Here’s a cost breakdown of some of the basic materials your builder will need to buy:

Average price range*
$25,000 to $65,000 total
$$4 to $8 per square foot
$10 per sheet
$1 to $5 per square foot
$2 to $15 per square foot

*Price range data sourced from Total Mortgage.

Special features

If you’re looking to build a luxury or custom home, the price per square foot typically increases to $200 to $500 per square foot. But you can add one or two special features — such as a swimming pool, heated floors, higher ceilings, or a basement — to better fit your budget.

Amenities like these can help you enjoy your new home, but they’ll increase your budget accordingly. Here’s the price tag on a few popular features:

Special feature
Average price range*
Swimming pool
$39,000 to $70,000
Heated floors
$200 to $11,000
Basement (finished)
$15,000 to $75,000 total
Outdoor deck
$3,920 to $10,540

*Price range data sourced from Angi, HomeGuide, and Lawn Love.

Find Out: How To Buy a House: Step-by-Step Guide 

Breakdown of homebuilding costs

The cost of building a house varies depending on where you’re building, the size of the home, the materials you use, and other factors, but the following cost breakdown should give you an idea of the price ranges you can expect:

Type of cost
Average price range*
Clearing land
$1,200 to $3,700
Paying for house plans
$2,000 to $10,000
Getting building permits
$500 to $2,000
Laying the foundation
$5,200 to $21,000
Framing the house
$14,000 to $32,000
Interior finishes
$50,000 to $150,000
Installing major systems
$17,000 to $72,000

Buying and clearing land: $1,200 to $3,700

Before you build a home, you’ll need to buy a plot of land. The average lot size is 17,218 square feet, or less than half an acre, according to the National Association of Home Builders (NAHB).

Depending on the size you choose and whether utilities and sewer lines are available, a piece of land will cost $16,809 per acre on average in the United States. That price will vary in lower and higher cost areas. Then, hiring people to clear your land for construction prep costs between $1,200 to $3,700.

Paying for floor plans: $2,000 to $10,000

Once you’ve bought your land, you’ll need to hire professionals to draw up floor plans for the house. You might pay about $2,000 to $10,000 for the plans, which you’ll hand to your builder. They’ll use the plans to give you a “cost to build” estimate.

Keep Reading: Best Time to Buy a Home

Getting building permits: $500 to $2,000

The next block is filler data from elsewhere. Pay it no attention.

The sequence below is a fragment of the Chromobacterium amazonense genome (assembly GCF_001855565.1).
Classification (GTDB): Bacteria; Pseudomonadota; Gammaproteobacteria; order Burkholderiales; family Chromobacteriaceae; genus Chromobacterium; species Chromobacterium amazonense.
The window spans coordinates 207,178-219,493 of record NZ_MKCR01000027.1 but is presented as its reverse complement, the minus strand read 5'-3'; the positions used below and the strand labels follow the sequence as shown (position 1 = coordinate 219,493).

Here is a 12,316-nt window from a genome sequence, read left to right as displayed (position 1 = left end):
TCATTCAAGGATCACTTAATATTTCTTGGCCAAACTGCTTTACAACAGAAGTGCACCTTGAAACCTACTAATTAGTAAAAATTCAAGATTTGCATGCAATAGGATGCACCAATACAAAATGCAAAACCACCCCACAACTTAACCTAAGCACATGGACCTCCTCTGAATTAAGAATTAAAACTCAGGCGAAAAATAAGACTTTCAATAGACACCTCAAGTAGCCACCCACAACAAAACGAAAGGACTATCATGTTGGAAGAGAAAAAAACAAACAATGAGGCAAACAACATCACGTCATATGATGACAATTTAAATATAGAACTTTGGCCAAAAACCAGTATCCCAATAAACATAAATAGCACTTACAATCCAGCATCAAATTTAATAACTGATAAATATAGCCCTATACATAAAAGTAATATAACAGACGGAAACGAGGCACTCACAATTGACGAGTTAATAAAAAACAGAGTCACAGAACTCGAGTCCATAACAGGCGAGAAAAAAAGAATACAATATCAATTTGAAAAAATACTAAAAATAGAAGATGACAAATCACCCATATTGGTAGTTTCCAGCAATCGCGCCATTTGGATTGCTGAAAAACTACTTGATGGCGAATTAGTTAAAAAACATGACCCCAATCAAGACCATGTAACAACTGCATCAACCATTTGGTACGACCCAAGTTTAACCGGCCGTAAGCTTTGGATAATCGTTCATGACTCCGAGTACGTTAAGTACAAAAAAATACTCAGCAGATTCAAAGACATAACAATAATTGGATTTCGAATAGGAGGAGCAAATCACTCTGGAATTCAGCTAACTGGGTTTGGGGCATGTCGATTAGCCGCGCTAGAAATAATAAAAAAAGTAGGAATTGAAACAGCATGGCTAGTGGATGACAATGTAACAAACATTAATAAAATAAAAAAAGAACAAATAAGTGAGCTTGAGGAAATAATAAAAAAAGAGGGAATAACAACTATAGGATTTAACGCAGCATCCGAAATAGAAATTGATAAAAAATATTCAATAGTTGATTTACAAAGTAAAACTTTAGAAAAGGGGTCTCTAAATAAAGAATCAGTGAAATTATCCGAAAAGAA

A building permit is a document that says you’ve received permission from your local government to begin the homebuilding process. Once the construction is complete, it will go through inspections before the permit can be approved and closed out.

Laying the foundation: $5,200 to $21,000

Laying a foundation involves digging space for the foundation, preparing the land, pouring the concrete, and getting it to set right. You might also need to perform some additional landscaping to address any potential issues with the foundation.

Framing the house: $14,000 to $32,000

After laying the foundation, your builder creates the frame, which is like the skeleton of the house. The type of frame you choose will greatly influence the price tag, which runs from $14,000 to $32,000.

The framer will take care of:

  • The home’s overall frame
  • Trusses and general metalwork
  • Sheathing and subfloor installation
  • Windows and door installation

Interior finishes: $50,000 to $150,000

The interior finishes basically turn your structure into a home. These include things like insulation, walls, flooring, interior doors, fixtures, cabinets, and countertops. The builder will also paint walls and hook up major appliances.

Installing major systems: $17,000 to $72,000

Major systems consist of your plumbing and HVAC systems. Once installed, your builder will connect these systems to the local utilities. Expect this to cost $17,000 to $72,000 depending on the size of the home, the type of systems you’re installing, and the quality of the materials.

How to calculate the cost of building a house

Homebuilders’ price estimates are based on expert knowledge and experience, and they factor in every aspect of the structure, systems, and finishes of a home. But you can get a ballpark figure for the cost of building your own home by using their prices as a starting point.

To estimate the cost of building a home, you’ll want to take the following steps:

  1. Determine the size, style, and location: Have a general idea of how big you want your home to be, the type of finishes you want, and where you’d like to build it.
  2. Shop local builders’ websites: To get an idea of what builders are charging for homes similar to yours, check out their websites and request quotes. Be sure to match features like garages, the number of roof angles, how many floors there are, the type of foundation, and the construction materials.